Indian morning briefing: Asian markets mixed as concerns over US debt ceiling ease

GLOBAL MARKETS 
DJIA            34416.99    102.32     0.30% 
Nasdaq          14501.91     68.08     0.47% 
S&P 500          4363.55     17.83     0.41% 
FTSE 100         6995.87    -81.23    -1.15% 
Nikkei Stock    27980.50    451.63     1.64% 
Hang Seng       24492.33    525.84     2.19% 
Kospi            2953.40     45.09     1.55% 
SGX Nifty*      17769.00     140.5     0.80% 
*Oct contract 
 
USD/JPY    111.46-47 +0.05% 
Range      111.51   111.31 
EUR/USD    1.1554-57 -0.03% 
Range      1.1563   1.1552 
 
CBOT Wheat Dec $7.460 per bushel 
Spot Gold  $1,759.60/oz  -0.2% 
Nymex Crude (NY) $77.07 -$1.86 
 
 
US STOCKS 

US stocks rose, erasing losses after a morning marked by large pullbacks across all sectors.

The S&P 500 rose 0.4% as the market closed at 4 p.m. in New York. The Dow Jones Industrial Average gained around 0.3%. The technology-focused Nasdaq Composite Index rose 0.5%.

Equity trading has been bumpy lately as investors grapple with soaring energy prices and a general upward movement in government bond yields. On Tuesday, the S&P 500 recorded its 25th gain of at least 1% for the year. Market momentum seemed to fade earlier in the day when stocks opened lower, but the major indices managed to enter positive territory in the final hours of trading.

 
 
ASIAN STOCKS 

Japanese stocks were higher, driven by gains in tech and electronics stocks, as concerns about the US debt ceiling eased. All developments related to the policy of the government of the new Prime Minister Fumio Kishida were closely watched. The Nikkei Stock Average rose 0.7% to 27,723.50.

South Korea’s benchmark Kospi rose 1.4% to 2,948.75 in early trading, led by internet, auto and shipbuilding stocks. The easing of concerns about the US government’s debt ceiling and the overnight recovery of Wall Street from its first losses have bolstered investor confidence. Strong South Korean current account data for August also contributed to optimism.

Hong Kong stocks rose amid gains in real estate-related stocks as investors appeared to have ignored the sector’s liquidity concerns. Chinese energy majors were down, penalized by falling oil prices after Russia and the United States said they would help ease the energy crisis. The benchmark Hang Seng index was up 2.1% to 24,455.40 and the Hang Seng Tech index was up 3.3% to 6,059.46.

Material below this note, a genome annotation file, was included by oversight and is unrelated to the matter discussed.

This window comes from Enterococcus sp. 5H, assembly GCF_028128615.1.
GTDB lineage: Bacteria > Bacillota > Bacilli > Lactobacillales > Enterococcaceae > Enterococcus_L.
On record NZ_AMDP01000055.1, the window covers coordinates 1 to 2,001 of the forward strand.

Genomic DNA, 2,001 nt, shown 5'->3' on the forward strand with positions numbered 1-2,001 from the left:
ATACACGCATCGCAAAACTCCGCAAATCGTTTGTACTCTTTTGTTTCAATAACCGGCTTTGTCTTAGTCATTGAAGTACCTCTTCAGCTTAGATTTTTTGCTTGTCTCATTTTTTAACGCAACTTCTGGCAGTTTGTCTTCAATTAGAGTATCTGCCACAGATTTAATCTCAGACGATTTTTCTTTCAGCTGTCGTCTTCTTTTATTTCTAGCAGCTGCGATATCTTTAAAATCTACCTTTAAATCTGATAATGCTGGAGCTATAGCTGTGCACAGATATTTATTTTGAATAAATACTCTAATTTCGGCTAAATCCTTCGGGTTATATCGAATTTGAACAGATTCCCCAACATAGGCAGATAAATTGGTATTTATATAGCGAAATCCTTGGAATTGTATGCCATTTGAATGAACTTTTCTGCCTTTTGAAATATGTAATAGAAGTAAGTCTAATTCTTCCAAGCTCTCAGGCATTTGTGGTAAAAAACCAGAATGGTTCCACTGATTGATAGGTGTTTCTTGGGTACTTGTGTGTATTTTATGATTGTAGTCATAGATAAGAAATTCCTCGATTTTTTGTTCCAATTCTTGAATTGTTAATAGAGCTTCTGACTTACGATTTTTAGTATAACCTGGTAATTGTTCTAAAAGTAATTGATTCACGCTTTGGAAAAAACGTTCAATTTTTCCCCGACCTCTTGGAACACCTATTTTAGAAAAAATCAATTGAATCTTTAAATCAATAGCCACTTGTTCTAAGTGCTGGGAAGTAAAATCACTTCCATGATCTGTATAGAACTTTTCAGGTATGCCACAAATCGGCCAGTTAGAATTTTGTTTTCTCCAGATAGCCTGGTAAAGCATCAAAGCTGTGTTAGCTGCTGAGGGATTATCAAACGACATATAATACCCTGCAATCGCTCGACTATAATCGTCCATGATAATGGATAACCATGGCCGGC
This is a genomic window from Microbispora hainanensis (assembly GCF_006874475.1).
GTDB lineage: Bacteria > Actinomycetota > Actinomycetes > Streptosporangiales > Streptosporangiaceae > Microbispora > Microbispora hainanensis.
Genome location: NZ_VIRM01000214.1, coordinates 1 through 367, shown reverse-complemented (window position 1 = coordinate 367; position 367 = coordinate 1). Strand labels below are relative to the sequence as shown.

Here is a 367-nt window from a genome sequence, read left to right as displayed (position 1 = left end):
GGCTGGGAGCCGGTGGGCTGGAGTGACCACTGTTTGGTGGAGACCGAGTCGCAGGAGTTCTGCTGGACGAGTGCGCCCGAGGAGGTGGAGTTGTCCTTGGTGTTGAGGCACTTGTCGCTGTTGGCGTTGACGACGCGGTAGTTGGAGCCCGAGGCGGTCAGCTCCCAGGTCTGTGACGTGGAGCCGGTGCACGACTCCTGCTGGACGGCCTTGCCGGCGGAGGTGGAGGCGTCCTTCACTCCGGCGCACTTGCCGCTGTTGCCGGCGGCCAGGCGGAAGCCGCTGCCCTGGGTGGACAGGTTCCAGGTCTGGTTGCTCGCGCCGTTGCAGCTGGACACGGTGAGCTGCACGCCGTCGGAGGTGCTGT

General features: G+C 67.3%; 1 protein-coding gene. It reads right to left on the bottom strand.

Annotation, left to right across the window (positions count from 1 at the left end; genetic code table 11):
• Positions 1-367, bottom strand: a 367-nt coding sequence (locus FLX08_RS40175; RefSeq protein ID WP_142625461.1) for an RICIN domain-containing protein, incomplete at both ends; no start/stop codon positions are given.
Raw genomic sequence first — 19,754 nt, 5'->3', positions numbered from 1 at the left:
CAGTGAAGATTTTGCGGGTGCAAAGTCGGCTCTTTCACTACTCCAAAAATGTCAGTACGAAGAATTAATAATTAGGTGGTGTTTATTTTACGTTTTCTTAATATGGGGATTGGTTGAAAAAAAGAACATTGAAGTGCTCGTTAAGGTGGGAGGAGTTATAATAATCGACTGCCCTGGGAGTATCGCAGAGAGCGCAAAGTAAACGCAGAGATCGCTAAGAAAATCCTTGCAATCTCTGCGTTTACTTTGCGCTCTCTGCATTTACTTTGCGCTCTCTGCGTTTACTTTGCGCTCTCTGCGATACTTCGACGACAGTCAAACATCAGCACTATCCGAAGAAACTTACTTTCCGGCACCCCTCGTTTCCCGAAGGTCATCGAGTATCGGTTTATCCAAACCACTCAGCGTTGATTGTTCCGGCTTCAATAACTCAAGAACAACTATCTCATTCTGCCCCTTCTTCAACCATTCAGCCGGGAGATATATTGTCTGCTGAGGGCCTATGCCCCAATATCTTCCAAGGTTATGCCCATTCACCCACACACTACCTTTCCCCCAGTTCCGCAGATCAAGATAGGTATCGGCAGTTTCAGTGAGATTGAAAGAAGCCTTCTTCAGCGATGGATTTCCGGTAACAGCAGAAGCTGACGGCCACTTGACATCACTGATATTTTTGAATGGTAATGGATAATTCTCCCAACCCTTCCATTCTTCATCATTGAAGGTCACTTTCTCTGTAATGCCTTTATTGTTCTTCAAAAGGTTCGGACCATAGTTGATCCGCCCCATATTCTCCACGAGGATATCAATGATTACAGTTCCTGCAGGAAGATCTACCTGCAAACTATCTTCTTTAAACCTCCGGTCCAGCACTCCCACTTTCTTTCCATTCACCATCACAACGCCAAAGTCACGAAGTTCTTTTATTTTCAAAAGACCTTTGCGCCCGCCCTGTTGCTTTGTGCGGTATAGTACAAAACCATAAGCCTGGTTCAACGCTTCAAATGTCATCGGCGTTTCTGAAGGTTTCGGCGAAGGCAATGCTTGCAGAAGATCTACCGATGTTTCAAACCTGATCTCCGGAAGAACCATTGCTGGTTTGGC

Mainland Chinese markets are closed Thursday for a public holiday.

 
FOREX 

The yen weakened against the G-10 and Asian currencies amid risk sentiment. Heightened risk was avoided, Mizuho Bank said, noting Republicans’ proposal to extend the US debt ceiling until December, and assurances from Russia and the United States that they can provide energy supply. to appease the electricity crisis threatening to hamper the global economy. . USD / JPY rose 0.1% to 111.48, SGD / JPY gained 0.1% to 82.05 and AUD / JPY rose 0.2% to 81.18.

 
METALS 

Gold was little changed at the start of Asian trading, after rising overnight as US Treasury yields fell. Investor demand for the precious metal was likely to be driven by growing fears of higher inflation, ANZ said. The debate over the US debt ceiling could support some short-term safe-haven purchases, he added. Oanda put gold support at $ 1,750 / oz and resistance at $ 1,785 / oz. Spot gold fell 0.2% to $ 1,759.60 / oz.

 
OIL SUMMARY 

Oil was down at the start of Asian trading, taking inspiration from natural gas prices which fell overnight, following comments from Russia and the United States that they would alleviate the current energy crisis. Russian President Vladimir Putin has said the country is ready to increase gas supplies to Europe, while US Secretary of Energy Jennifer Granholm has raised the possibility of a release of oil from the reserve. strategic government oil. Rising oil inventories in the United States also put pressure on prices, according to EIA data. First-month Brent fell 0.1% to $ 81.01 / bbl, while WTI fell 0.3% to $ 77.18 / bbl.

 
 
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(END) Dow Jones Newswires

October 06, 2021 11:15 p.m. ET (3:15 a.m. GMT)

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